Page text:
Not much of a tale with this one, I’ll admit, other than the fact I got home late from work and did not—I repeat, DID NOT—want to have anything to do with making dinner, but the prep work went so fast that the food was finished and on the table before I could come up with an alternative. So, if you’re interested in having dinner ready in about 10 minutes, as I understand 99.9% of you probably are, you might want to bookmark this one. In the spirit of yesterday’s beef & ginger stir-fry, this traditional Thai chicken dish—gai pad krapow—is flavorful enough to stand on its own, but it would also be great with plain old rice or noodles, with a fried egg on top, adorned with more peppers, or even as a lettuce wrap.

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Thai turkey salad with cilantro & mint: 33 cents/serving

And now for something completely different…yet not really. This is essentially a cooked-turkey version of the larb I made a couple weeks ago with chicken. I had even intended for it to be a lettuce wrap before realizing we were out of lettuce.

It doesn’t exactly showcase the turkey, as the Thai flavors are what come to the forefront, but we’ve been showcasing the turkey for four days now, so it’s a well-earned break.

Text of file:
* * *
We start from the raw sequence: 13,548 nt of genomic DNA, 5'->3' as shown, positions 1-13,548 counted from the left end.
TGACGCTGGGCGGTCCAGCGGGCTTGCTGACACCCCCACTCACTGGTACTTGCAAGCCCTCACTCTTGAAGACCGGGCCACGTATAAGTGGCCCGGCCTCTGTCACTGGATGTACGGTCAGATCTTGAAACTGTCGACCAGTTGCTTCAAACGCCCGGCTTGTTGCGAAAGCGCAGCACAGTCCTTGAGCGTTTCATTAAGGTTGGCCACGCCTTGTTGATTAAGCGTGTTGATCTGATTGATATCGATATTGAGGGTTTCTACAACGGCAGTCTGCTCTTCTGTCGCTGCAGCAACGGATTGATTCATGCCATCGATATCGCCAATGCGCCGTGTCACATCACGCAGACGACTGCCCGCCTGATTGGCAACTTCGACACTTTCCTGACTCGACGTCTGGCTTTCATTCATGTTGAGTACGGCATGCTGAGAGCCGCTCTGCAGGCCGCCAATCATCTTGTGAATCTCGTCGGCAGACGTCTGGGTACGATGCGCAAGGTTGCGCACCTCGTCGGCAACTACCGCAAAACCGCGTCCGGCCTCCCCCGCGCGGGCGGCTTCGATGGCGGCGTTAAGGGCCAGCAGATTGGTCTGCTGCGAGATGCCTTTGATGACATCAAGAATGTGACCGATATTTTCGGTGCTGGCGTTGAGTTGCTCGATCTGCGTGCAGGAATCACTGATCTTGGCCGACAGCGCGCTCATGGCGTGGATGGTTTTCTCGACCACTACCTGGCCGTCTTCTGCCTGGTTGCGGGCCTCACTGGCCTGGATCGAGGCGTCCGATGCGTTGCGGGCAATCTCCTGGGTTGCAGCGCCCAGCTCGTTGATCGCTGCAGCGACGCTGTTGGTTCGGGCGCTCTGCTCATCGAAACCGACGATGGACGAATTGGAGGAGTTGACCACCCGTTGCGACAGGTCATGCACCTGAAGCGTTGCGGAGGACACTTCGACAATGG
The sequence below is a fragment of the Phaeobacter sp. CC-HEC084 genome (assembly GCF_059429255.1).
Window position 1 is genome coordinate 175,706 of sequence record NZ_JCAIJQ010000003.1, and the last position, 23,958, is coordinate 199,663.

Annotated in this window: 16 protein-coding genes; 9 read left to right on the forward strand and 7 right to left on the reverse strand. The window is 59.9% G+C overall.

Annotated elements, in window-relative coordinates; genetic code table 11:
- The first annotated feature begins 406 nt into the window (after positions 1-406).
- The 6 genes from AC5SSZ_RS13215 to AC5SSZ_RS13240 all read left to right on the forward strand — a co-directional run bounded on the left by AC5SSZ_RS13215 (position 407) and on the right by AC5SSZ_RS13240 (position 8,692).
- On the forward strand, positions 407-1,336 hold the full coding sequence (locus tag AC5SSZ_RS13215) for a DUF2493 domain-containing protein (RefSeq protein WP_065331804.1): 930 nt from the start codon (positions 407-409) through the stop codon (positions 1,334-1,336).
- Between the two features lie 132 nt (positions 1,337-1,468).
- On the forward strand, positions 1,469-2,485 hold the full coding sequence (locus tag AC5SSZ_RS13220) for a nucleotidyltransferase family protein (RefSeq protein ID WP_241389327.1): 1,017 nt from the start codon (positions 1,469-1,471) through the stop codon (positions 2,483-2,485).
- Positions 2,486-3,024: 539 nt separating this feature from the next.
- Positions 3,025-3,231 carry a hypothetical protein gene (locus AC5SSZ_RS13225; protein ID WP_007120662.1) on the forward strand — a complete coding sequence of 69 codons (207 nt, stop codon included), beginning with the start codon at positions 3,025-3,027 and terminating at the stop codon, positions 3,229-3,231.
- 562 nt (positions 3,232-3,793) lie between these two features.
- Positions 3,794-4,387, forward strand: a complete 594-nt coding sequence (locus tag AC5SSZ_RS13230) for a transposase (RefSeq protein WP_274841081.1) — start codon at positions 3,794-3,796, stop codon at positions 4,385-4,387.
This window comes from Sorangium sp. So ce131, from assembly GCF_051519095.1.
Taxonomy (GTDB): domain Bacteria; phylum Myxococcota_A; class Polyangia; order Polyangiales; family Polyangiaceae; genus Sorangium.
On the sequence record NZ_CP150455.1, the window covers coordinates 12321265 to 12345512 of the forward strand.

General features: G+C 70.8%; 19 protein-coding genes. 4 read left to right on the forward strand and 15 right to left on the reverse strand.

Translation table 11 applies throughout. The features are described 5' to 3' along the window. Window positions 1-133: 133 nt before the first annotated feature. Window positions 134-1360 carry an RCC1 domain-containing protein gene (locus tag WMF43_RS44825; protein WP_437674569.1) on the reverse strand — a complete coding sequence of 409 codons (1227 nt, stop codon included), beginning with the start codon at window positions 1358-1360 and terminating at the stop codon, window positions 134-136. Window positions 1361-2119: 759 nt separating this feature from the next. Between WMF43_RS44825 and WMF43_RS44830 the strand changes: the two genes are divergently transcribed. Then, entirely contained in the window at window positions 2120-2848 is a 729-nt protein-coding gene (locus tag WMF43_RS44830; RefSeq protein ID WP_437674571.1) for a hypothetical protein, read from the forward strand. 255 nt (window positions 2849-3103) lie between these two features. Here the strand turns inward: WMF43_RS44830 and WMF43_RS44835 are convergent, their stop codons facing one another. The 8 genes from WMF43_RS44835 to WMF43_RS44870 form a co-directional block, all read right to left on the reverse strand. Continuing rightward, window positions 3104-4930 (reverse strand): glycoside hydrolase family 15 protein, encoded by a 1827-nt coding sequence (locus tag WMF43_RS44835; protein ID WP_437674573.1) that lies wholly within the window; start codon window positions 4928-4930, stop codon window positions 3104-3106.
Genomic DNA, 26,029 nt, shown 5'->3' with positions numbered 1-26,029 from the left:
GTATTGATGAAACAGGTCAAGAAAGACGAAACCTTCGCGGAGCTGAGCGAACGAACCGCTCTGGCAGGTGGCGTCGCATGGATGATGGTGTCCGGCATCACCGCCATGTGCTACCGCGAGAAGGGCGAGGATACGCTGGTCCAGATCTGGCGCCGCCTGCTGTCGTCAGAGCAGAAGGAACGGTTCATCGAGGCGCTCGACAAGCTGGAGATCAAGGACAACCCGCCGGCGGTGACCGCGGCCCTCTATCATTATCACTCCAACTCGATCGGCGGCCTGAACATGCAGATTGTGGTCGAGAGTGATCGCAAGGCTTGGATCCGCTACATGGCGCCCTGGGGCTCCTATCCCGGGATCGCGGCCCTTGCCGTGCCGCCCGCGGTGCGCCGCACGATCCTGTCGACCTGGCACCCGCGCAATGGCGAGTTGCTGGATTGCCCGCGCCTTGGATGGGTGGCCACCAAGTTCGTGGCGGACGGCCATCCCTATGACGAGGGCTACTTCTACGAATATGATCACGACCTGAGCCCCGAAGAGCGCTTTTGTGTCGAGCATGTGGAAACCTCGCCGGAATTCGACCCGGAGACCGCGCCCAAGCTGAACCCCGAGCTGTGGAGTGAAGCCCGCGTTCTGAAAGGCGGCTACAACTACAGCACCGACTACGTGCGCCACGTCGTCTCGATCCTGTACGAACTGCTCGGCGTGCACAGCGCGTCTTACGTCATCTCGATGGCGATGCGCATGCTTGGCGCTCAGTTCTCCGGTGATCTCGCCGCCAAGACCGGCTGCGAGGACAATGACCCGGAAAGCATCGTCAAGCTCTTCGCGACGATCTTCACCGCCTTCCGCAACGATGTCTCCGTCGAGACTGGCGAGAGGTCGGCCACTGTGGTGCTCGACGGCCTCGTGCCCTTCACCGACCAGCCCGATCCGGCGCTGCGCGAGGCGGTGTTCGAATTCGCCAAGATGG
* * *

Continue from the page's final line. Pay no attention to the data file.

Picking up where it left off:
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Yam het khao (white fungus salad): 96 cents/serving

Despite how often we shop at the Asian supermarket, from time to time we still come across something we’ve walked past probably 50 times and never noticed. This week it was the bags of white fungus. There’s probably half an aisle’s worth of these things—packages of feathery, chrysanthemum-like orbs in shades ranging from white to dark beige. That’s a lot of prime real-estate for something I initially thought was a bath sponge or some kind of “blooming tea” knockoff for those gimmicky glass teapots. I had to buy some and figure out what this stuff was.

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Larb gai (Thai chicken salad) lettuce wraps: $1.65/serving

Now that the sun is setting at, oh, 5 pm, super-quick dishes are of even greater import. I lose a lot of cooking motivation while sitting in traffic in the dark, and knowing I can crank something out in the time it would otherwise take to check my email keeps me from considering one of the myriad bad decisions post-work life has to offer. (*cough* fishing Domino’s circular out of the recycling *cough*.)

This recipe is adapted from a similar one in “The Essential New York Times Cookbook” which, for my money, ranks up there with Mark Bittman’s “How to Cook Everything” in terms of usefulness.